Results tagged “New York Public Library” from critical difference
The autumn weather was perfect the other night for a stroll through Midtown. So when the theater let out on 45th Street, I headed a few blocks south, cut through the holiday maze of Bryant Park, and crossed Fifth Avenue to the Mid-Manhattan Library. It was late, but there was no need to hurry: The library was open 'til 11 p.m.
Even as I plucked the book I needed from a shelf in the fiction section, I felt a sort of warming gratitude. The New York Public Library fought hard earlier this year to fend off budget cuts that would have devastated its ability to provide services just when demand for them is highest. Its success says a lot about the city's priorities -- and about its wealth, too.
Elsewhere in the nation, the recession is having an ugly effect on libraries. Today's papers alone tell stories of numerous struggles. In Pittsburgh, several branches of the Carnegie Library face closure if funding isn't found to keep them open, and in Southern California, according to the Los Angeles Times, "the city of Colton shut down its three libraries and laid off nearly 60 employees to help plug a $5-million hole in its budget." The city of Ventura plans to close its most heavily used branch.
It's vicious out there -- for the populace and for our libraries, whose worth we recognize most clearly in bad economic times. So those of us who live in a place where the public library is not only open seven days a week, but open late as well, have reason to marvel.
It isn't a luxury, but it feels that way. Who could fail to cherish that?
Facing funding cutbacks that would drastically reduce services, the New York Public Library is in the midst of a fierce campaign to articulate its value to the community. That effort now gets a serious shot in the arm from video testimonials by celebs including Amy Tan, Barbara Walters, Malcolm Gladwell, Bette Midler, Nora Ephron, Bill Irwin, Mike Nichols, Ellen Burstyn, Colson Whitehead, Tim Gunn and Jeff Daniels. It's unlikely that many other towns could round up a similar roster -- but as libraries all over the country confront the threat of shrinking budgets, they can find inspiration for their own counterattacks in the NYPL video.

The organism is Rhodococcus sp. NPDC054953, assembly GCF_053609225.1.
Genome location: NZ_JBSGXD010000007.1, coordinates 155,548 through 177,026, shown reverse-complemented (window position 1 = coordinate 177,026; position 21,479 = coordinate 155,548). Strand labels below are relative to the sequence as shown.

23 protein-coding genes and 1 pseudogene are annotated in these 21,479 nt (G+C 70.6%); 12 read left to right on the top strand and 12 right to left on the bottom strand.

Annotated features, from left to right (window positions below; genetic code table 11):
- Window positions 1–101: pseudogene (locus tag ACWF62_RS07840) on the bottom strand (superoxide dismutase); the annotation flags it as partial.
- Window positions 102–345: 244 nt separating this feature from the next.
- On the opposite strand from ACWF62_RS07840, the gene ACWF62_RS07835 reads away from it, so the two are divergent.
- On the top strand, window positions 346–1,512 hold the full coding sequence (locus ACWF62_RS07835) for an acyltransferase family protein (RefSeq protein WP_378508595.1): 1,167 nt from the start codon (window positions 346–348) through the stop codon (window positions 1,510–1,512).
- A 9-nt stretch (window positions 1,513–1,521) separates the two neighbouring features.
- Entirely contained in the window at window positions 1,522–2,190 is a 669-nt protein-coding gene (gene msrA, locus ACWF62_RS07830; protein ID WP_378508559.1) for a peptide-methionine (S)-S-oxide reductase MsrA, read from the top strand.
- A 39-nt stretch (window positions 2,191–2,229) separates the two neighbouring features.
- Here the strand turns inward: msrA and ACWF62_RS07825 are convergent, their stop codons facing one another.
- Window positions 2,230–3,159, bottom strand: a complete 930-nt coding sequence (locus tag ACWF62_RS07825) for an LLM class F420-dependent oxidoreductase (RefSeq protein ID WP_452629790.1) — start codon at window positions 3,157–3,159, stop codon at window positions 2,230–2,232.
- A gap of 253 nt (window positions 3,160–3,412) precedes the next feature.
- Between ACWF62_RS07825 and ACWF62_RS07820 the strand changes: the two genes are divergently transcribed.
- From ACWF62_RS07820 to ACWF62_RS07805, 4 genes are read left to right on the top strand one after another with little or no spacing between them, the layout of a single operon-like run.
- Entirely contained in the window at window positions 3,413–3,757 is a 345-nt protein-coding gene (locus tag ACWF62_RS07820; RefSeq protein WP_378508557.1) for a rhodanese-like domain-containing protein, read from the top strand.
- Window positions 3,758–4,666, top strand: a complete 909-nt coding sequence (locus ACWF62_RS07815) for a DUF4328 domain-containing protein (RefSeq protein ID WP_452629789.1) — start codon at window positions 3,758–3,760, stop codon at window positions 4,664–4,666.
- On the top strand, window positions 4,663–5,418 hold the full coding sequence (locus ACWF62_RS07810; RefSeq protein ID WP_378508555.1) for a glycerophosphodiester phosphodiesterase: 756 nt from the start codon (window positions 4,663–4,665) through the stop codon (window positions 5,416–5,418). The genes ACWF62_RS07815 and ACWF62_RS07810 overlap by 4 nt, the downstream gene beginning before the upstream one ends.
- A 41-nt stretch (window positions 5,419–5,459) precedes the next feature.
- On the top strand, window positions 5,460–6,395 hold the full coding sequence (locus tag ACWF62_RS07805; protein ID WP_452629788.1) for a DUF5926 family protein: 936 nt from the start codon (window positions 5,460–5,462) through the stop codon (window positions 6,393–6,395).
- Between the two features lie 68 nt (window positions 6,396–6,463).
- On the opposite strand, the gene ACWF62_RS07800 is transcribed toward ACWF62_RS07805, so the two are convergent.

"Whenever I hear the words that libraries are being cut back, I feel like people's lives are being cut back ... in a very real way," Gladwell says.
"Stand up and bang on a pan loudly for your public library," Mario Batali exhorts.
The Prince of Wales made nice with the architects this week, but he's really more fun when he's dropping a few culture bombs in a crowded room. This is the address that got him in trouble 25 years ago, at the gala celebrating the 150th anniversary of the Royal Institute of British Architects, to whom he was so respectful on Tuesday. But the Mansion House speech, from 1987, is the one I wish I'd been there to hear him give -- not because the prince and I think as one on matters architectural (we don't), but because even on the page the speech is an absolute blast, exclamation points and all.